A federal judge on Wednesday tossed Democratic presidential candidate Tulsi Gabbard’s lawsuit against Google, “dismissing the Hawaii congresswoman’s allegations that the tech giant censored her free speech rights by briefly suspending her presidential campaign ads.”

As The Hill reported, Judge Stephen Wilson “shot down” Gabbard’s key arguments, “most prominently affirming that Google is not the government and therefore can’t be held liable for violating her First Amendment rights.”

Gabbard, a U.S. representative for Hawaii, sued Google last summer. The complaint identified Gabbard as “a candidate millions of Americans want to hear from.”

Supporters of U.S. Rep. Tulsi Gabbard’s bid for president in New Hampshire, where the candidate finished in 7th place.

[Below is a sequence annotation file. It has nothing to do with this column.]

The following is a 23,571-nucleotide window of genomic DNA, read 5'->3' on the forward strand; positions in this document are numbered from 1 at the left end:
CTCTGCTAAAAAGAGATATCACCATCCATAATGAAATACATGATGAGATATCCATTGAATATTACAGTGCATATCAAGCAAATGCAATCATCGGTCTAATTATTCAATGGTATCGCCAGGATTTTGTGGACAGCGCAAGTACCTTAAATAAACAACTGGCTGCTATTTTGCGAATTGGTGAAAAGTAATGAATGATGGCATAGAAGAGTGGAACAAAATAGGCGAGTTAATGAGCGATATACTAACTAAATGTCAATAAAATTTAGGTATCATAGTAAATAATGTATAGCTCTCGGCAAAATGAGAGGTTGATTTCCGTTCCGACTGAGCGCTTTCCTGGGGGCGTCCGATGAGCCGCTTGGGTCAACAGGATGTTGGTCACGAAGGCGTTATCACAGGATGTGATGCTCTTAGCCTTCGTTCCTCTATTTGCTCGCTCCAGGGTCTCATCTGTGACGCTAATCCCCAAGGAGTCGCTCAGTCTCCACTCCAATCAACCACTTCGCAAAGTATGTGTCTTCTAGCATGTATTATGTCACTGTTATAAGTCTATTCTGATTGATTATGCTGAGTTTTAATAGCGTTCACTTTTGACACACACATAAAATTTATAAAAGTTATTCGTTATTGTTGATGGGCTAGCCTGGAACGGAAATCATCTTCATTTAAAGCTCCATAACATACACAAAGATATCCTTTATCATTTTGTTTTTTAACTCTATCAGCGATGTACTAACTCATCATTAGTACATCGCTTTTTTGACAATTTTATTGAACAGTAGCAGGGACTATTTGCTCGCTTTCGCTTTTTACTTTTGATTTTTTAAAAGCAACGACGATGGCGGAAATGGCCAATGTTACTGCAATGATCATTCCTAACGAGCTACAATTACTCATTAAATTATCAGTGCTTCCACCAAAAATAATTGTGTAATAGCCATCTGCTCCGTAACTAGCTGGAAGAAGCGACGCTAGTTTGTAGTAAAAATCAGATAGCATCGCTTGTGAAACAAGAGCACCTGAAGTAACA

Nick Grube/Civil Beat

The lawsuit, which sought $50 million in damages, alleged that on June 28 internet searches were peaking after a Democratic debate the candidate participated in.

But, according to the lawsuit, “Google suspended Tulsi’s Google Ads account without warning. For hours, as millions of Americans searched Google for information about Tulsi, and as Tulsi was trying, through Google, to speak to them, her Google Ads account was arbitrarily and forcibly taken offline.”

Gabbard’s lawsuit marked the first time a presidential contender sued a large technology company over such claims, The Hill and other media reported.

Gabbard’s campaign “did not immediately respond” to The Hill’s request for comment.

Gabbard is one of only four Democrats remaining in the party’s field.

As of Wednesday, she had one pledged delegate compared to 65 for Massachusetts Sen. Elizabeth Warren, 528 for Vermont Sen. Bernie Sanders and 595 for former Vice President Joe Biden. It takes 1,991 delegates to win the nomination.

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